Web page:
Everything you need to know about emails and bulletins, student groups, faculty representatives, and seminar programs.
Staying in Touch
You should have frequent meetings with your supervisors, and they will often be your first point of reference if you have questions regarding your project, your thesis, or what's expected of you as a graduate research student. Don't be shy about contacting them or the Research Training Officer if you have queries or difficulties.
When you enrolled, you were given an email address ending in @student.unimelb.edu.au. All University email correspondence relating to your candidature will be sent to this address, so please check it regularly, at least once a week. Forwarding email is unreliable so please log in to the student portal on a regular basis to check your student email account. You agreed to do this as part of the terms and conditions of your enrolment.
You can log into the student portal by using your email log-in and password at http://my.unimelb.edu.au. You can use my.unimelb to check your student email, access library services, make changes to your candidature (e.g. apply for leave of absence or change supervisor), read the 'Uni Life' and 'How To' directories, view your next milestone due date, fees invoices and more.
Faculty Research Bulletin
You will receive a monthly newsletter called 'Research Bulletin'. This newsletter contains information on upcoming seminars and workshops, important information, reminders, and other circulars. Please read this bulletin for important announcements. If you come across anything that should be included in it, please forward the item to the Research Training Officer.
GSA News is an e-mail bulletin sent out by the Graduate Student Association, advertising current opportunities for graduate research students, including scholarships, skills courses, library resources and databases, conferences, public lectures and other events. Subscribe online.
If you're based at Werribee in Veterinary Science, you may want to join the student group Postgraduates at Werribee (PAWS). They plan regular social events and a monthly barbecue on the veranda outside the tea room. PAWS can also help organise short courses and speakers on academic matters. You can find out how to get involved by asking one of the other graduate research students at Werribee or by emailing: firstname.lastname@example.org.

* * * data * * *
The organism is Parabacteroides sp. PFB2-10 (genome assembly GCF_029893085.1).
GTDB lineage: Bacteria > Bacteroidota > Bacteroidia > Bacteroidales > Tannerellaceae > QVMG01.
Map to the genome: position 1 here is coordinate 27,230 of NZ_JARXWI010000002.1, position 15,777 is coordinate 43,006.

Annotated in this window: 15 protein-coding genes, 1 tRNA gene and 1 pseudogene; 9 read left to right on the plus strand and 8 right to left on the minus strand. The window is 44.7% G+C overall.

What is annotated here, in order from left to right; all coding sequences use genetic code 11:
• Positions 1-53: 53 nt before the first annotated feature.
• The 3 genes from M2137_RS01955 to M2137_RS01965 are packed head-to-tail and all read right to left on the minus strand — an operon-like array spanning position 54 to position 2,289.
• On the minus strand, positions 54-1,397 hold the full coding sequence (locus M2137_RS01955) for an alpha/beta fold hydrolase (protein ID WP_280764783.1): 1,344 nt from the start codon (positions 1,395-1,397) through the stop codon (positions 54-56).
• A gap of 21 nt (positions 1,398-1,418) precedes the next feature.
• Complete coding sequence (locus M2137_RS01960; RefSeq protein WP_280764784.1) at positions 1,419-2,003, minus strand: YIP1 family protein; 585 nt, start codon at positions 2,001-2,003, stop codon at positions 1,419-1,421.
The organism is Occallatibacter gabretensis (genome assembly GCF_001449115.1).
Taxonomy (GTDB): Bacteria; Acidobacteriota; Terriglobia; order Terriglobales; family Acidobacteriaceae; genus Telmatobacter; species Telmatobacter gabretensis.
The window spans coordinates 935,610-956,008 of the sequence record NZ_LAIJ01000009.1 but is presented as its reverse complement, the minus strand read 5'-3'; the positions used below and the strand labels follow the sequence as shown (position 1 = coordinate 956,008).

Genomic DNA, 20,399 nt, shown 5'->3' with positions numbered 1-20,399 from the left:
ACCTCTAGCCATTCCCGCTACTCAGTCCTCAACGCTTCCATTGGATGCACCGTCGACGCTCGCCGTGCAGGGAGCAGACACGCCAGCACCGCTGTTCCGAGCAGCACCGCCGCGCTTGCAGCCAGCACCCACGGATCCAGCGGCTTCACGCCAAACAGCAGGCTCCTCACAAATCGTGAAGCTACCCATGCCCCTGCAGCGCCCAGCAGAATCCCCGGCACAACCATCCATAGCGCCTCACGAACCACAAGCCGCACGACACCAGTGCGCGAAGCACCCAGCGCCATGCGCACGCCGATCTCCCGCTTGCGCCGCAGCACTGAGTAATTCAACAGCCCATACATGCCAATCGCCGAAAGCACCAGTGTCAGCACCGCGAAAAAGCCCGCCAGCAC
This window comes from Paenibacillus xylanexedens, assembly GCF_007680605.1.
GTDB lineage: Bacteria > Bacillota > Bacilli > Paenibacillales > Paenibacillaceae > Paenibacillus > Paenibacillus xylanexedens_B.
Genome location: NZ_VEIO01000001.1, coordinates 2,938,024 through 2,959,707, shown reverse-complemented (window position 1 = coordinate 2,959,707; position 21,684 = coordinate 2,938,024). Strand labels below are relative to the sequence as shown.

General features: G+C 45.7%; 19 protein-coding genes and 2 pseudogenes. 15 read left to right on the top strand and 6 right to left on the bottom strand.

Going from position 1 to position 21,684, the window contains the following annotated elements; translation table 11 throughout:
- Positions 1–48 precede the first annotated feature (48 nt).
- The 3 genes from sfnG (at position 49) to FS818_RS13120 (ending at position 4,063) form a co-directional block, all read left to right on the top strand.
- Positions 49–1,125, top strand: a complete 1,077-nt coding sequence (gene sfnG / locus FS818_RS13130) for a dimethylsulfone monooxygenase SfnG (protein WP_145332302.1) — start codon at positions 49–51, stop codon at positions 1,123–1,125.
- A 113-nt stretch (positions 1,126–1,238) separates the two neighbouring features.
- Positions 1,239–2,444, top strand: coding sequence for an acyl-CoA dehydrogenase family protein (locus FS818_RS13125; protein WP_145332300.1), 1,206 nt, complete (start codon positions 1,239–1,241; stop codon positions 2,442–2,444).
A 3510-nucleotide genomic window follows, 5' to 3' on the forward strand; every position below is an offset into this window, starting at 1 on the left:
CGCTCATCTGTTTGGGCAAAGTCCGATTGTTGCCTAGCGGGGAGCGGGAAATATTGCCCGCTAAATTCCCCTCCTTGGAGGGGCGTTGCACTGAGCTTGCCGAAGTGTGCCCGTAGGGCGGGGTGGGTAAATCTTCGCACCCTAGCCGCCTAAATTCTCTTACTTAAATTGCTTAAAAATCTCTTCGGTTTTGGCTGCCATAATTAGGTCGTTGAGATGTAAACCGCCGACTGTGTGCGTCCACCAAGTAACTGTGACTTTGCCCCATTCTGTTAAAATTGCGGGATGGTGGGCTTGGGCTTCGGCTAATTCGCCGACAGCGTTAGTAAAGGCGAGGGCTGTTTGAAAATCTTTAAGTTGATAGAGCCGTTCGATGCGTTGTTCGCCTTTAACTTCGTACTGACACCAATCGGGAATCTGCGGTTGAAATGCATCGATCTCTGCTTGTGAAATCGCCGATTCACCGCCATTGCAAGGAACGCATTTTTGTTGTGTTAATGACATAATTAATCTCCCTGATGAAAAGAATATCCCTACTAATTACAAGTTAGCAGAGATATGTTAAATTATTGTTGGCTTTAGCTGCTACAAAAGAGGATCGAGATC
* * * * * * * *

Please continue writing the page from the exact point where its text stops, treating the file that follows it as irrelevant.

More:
The Postgraduates of Veterinary Science Student Society (POVS) is the Parkville-based Veterinary Science student group. Like PAWS, one of their goals is to encourage interaction between graduate research students from different labs and expand networks within the Faculty. They also aim to provide students with academic support, so you can speak to the organising committee about hosting a speaker or planning a seminar.
Agricultural Sciences students may want to join the Agriculture and Food student group. Based at Parkville, they plan a number of social activities throughout the year.
If you're not sure who your student group officers are, don't hesitate to ask the Research Training Officer.
Graduate Student Association (GSA)
The Graduate Student Association is the graduate student union for the University of Melbourne. They provide independent support, representation, and advice as well as organising events and vocational short-courses for postgraduates. Check their website at: http://www.gsa.unimelb.edu.au/.
There are opportunities to serve as a postgraduate representative on Faculty committees, the Human Ethics Advisory Group and the Animal Ethics Board. Ask one of your student group leaders how to get involved.
Veterinary and Agricultural Sciences Postgraduate Symposium
Each year, the student groups organise a postgraduate symposium where graduate research students in the faculty present their research to staff and fellow students. In addition to helping you improve your communication and presentation skills, the symposium gives you a chance to get feedback on your research from a diverse audience and find out what other research is going on in the faculty. The symposium usually takes place in the Spring.
There is a weekly seminar program at each campus where researchers, research students, and external speakers present their findings and answer questions. You are strongly encouraged to attend each week, even if you believe the topic to be outside your area of expertise. Your supervisor can tell you when and where the seminars take place.
Please note that you will present your research in a seminar as part of your confirmation.